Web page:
ADHD is not only a childhood condition. Researchers say roughly 60 percent of people diagnosed with ADHD in childhood will continue experiencing symptoms into adulthood.
That means along with all the other changes adolescence brings, you might also notice some changes in how your ADHD presents. Here are some examples of how ADHD may affect you during your teen years:
Changes in hyperactivity
Many people’s symptoms improve during adolescence. Which symptoms continue and which ones abate can vary from person to person.
One of the hallmarks of childhood ADHD is high energy and an inability to sit still. The amount of physical movement might change for some teens with ADHD. For example, hyperactivity may morph into general restlessness, but inattention and Impulsivity may persist.
Academic ups and downs
In late middle school and high school, academic demands increase at the same time as parents and teachers begin expecting students to show more self-discipline and independence. A variety of circumstances can lead to academic challenges:
- The practicalities of high school — changing classrooms, having different teachers, and using lockers — can make it harder to stay organized.
- An increasing number of complex or long-term academic projects can tax your time management skills.
- Collaborating with other students can be a challenge if socializing is difficult for you.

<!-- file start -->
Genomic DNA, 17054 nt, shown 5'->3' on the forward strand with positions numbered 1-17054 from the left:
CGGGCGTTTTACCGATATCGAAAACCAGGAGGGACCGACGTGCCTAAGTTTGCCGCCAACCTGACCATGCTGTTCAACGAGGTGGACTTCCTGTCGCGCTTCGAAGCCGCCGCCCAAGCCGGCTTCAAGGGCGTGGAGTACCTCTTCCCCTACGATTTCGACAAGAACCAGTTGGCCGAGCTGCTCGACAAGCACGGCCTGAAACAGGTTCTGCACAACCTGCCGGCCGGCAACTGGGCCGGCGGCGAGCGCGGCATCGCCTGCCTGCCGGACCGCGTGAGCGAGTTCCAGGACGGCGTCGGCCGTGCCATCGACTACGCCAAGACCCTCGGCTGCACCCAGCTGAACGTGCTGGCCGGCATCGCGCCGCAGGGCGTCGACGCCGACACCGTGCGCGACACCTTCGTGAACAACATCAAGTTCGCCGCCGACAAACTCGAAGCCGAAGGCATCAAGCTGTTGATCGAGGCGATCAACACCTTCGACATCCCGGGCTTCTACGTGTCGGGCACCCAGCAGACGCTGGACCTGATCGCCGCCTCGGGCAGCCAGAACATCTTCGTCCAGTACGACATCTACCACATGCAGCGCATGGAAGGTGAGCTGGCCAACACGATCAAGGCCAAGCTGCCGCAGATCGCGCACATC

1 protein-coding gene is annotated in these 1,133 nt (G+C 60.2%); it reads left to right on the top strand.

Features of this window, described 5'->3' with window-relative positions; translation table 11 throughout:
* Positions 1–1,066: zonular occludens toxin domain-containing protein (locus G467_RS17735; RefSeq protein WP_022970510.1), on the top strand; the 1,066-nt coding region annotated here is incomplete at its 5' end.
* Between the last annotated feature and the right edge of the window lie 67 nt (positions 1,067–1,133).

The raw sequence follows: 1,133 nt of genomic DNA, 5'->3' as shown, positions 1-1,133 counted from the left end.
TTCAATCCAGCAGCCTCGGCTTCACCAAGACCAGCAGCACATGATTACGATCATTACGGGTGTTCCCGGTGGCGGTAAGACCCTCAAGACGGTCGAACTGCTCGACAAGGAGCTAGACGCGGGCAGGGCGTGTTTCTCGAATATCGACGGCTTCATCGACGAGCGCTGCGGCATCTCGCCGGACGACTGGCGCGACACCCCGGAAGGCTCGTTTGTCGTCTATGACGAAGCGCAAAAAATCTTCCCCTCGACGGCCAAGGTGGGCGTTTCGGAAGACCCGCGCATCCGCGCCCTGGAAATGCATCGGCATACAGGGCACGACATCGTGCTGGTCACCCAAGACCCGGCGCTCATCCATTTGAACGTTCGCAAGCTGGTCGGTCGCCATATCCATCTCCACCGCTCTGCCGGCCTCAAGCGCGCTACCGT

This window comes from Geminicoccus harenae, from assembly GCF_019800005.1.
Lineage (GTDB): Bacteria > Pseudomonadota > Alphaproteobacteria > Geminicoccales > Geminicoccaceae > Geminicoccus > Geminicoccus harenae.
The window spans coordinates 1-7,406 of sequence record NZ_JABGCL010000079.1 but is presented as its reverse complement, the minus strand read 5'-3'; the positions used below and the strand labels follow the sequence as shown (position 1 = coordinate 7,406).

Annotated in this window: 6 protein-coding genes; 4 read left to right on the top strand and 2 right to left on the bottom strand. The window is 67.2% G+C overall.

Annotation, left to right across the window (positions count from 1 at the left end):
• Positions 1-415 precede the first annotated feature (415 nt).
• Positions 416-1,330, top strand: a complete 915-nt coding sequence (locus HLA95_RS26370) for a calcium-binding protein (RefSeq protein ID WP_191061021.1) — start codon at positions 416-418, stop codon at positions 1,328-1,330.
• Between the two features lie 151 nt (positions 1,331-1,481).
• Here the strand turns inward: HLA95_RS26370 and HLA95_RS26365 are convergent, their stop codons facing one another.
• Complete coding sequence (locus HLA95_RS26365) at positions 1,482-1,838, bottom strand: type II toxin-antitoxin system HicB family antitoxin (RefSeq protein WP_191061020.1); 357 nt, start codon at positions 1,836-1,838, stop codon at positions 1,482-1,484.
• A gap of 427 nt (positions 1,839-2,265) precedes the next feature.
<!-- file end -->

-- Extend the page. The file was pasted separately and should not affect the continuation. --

- Fewer parental and educational supports coupled with more independence and autonomy could lead to a drop in academic performance.
For some people with ADHD, social conflicts can intensify or increase during this period. Social conflict isn’t uncommon among teens, but ADHD may present added challenges.
Studies show that some people with ADHD may have a harder time socializing than others. Engaging in extracurricular activities and having parents who are involved, attentive, and positive can help make socializing easier for people with ADHD.
Research also shows that conflicts between children and parents or guardians, along with conflicts in romantic relationships, might arise. There may be a tendency among some parents of adolescents with ADHD to become overly protective — possibly even controlling. Attentive and caring parenting styles usually feel more supportive.
While social conflicts in friendships, families, and dating relationships aren’t uncommon in teen years, they may be more of an issue if you have ADHD.
Mood and self-esteem differences
ADHD symptoms may make normal fluctuations in mood and self-esteem more extreme. Some people with ADHD feel particularly irritable during their teen years. Studies show that more authoritarian and less egalitarian parenting styles may make Irritability worse.
If you are having trouble in school or in important relationships, you might also be feeling more stress or Anxiety than you are used to feeling.
Research shows that, for some teens with ADHD, anger can trigger substance use. Stress, Poor sleep habits, emerging mood disorders, and substance use can make it harder to pinpoint what’s causing changes to mood and self-esteem.